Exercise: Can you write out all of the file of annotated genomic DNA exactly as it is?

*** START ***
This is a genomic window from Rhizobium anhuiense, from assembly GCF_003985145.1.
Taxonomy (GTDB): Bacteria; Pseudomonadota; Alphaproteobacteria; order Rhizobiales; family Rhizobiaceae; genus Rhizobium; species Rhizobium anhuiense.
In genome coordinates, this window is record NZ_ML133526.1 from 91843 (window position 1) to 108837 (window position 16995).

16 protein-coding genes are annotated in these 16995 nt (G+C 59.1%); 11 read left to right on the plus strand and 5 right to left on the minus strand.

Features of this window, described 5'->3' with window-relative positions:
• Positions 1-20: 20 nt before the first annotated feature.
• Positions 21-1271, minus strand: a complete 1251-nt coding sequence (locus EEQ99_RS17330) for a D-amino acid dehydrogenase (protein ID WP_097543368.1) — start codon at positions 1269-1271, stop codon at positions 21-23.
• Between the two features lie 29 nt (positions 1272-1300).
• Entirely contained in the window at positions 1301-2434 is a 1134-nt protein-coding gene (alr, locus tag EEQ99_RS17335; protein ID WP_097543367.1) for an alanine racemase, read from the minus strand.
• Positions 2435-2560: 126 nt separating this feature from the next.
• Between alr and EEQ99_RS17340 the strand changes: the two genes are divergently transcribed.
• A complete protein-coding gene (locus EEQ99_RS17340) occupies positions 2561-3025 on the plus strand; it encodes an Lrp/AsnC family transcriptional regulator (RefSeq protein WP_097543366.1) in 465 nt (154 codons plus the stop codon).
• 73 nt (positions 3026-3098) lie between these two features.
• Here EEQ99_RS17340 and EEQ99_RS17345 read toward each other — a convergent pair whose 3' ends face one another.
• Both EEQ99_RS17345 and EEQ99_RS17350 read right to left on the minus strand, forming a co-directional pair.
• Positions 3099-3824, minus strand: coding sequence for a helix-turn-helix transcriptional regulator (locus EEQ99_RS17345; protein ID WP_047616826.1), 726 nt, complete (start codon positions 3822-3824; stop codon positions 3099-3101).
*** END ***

This is a genomic window from Rhizobium anhuiense, from assembly GCF_003985145.1.
Taxonomy (GTDB): Bacteria; Pseudomonadota; Alphaproteobacteria; order Rhizobiales; family Rhizobiaceae; genus Rhizobium; species Rhizobium anhuiense.
In genome coordinates, this window is record NZ_ML133526.1 from 91843 (window position 1) to 108837 (window position 16995).

16 protein-coding genes are annotated in these 16995 nt (G+C 59.1%); 11 read left to right on the plus strand and 5 right to left on the minus strand.

Features of this window, described 5'->3' with window-relative positions:
• Positions 1-20: 20 nt before the first annotated feature.
• Positions 21-1271, minus strand: a complete 1251-nt coding sequence (locus EEQ99_RS17330) for a D-amino acid dehydrogenase (protein ID WP_097543368.1) — start codon at positions 1269-1271, stop codon at positions 21-23.
• Between the two features lie 29 nt (positions 1272-1300).
• Entirely contained in the window at positions 1301-2434 is a 1134-nt protein-coding gene (alr, locus tag EEQ99_RS17335; protein ID WP_097543367.1) for an alanine racemase, read from the minus strand.
• Positions 2435-2560: 126 nt separating this feature from the next.
• Between alr and EEQ99_RS17340 the strand changes: the two genes are divergently transcribed.
• A complete protein-coding gene (locus EEQ99_RS17340) occupies positions 2561-3025 on the plus strand; it encodes an Lrp/AsnC family transcriptional regulator (RefSeq protein WP_097543366.1) in 465 nt (154 codons plus the stop codon).
• 73 nt (positions 3026-3098) lie between these two features.
• Here EEQ99_RS17340 and EEQ99_RS17345 read toward each other — a convergent pair whose 3' ends face one another.
• Both EEQ99_RS17345 and EEQ99_RS17350 read right to left on the minus strand, forming a co-directional pair.
• Positions 3099-3824, minus strand: coding sequence for a helix-turn-helix transcriptional regulator (locus EEQ99_RS17345; protein ID WP_047616826.1), 726 nt, complete (start codon positions 3822-3824; stop codon positions 3099-3101).